It was a war of words that grabbed plenty of national attention.
President Biden, aiming to get under control the surge in new coronavirus cases due to the extremely infectious delta variant, took aim at some Republican governors who he said are “signing orders that forbid people from doing the right thing,”
“I say to these governors, please help. If you aren’t going to help, at least get out of the way of the people trying to do the right thing,” the president urged this past week.
GOP Gov. Ron DeSantis of Florida, where new COVID cases are soaring, fired back. At a news conference, he told the president “Why don’t you do your job? Why don’t you get this border secure, and until you do that, I don’t want to hear a blip about COVID from you.”
Those were the opening rounds of a bout of verbal fireworks between the two politicians that lasted throughout the week.
For DeSantis, a potential 2024 Republican presidential contender, the give and take with the president has a very obvious political payoff – it only increases his popularity among GOP base voters who will cast ballots in the next race for the Republican presidential nomination.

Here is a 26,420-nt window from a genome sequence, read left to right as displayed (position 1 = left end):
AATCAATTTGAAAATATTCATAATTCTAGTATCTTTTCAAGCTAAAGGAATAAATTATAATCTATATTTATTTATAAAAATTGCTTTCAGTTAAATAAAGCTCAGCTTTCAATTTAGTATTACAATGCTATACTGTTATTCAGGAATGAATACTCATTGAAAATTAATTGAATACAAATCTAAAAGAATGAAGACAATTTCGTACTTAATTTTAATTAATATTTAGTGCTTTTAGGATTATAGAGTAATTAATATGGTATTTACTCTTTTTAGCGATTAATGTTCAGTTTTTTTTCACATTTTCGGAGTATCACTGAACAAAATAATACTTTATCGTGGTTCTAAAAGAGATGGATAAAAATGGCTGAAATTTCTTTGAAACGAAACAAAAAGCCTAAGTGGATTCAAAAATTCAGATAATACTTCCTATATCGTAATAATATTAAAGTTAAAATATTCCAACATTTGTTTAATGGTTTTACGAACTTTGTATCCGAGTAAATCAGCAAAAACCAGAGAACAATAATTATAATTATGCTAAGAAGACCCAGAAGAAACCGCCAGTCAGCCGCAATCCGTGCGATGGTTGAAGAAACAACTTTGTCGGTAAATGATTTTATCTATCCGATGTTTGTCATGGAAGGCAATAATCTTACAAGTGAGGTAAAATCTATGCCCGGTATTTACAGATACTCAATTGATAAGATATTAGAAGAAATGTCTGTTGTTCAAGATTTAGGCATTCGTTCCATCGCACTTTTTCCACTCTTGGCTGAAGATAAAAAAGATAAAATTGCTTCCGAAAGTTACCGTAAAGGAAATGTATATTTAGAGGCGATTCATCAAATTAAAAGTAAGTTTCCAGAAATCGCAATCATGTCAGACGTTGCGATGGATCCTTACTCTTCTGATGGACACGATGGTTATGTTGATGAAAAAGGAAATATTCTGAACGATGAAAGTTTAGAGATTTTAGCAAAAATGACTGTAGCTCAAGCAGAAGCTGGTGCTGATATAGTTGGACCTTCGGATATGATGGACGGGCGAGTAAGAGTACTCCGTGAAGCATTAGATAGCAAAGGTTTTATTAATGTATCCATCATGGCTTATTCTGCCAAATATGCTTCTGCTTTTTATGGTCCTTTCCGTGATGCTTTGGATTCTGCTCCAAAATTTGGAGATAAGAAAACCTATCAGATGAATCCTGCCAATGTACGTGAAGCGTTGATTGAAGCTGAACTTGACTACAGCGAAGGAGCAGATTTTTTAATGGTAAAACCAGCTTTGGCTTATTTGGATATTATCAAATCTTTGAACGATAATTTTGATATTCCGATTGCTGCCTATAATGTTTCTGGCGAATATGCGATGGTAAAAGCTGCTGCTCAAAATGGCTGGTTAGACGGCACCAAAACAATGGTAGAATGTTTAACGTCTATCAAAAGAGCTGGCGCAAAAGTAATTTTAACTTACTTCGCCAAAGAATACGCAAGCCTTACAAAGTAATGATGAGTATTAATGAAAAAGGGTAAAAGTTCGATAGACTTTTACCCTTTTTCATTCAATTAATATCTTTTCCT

“It’s good politics for Gov. DeSantis looking ahead to 2024,” noted longtime New Hampshire based GOP consultant Jim Merrill, a veteran of numerous Republican presidential campaigns.
DeSantis – a conservative congressman who was narrowly elected Florida governor in 2018 with the support from then-President Trump – has seen his popularity surge among Republican voters in his state and around the nation, thanks in large part to his combative pushback against COVID restrictions amid the pandemic. And that’s fueled speculation about likely national ambitions.
DeSantis earned the president’s wrath after signing an executive order a week and a half ago preventing school districts in Florida from mandating that students and school employees wear masks amid the new spike in COVID cases. New polling in Florida suggests that mask mandates in public schools – which open in the coming days – are popular among Democrats and independent voters, but are opposed by a majority of Republicans.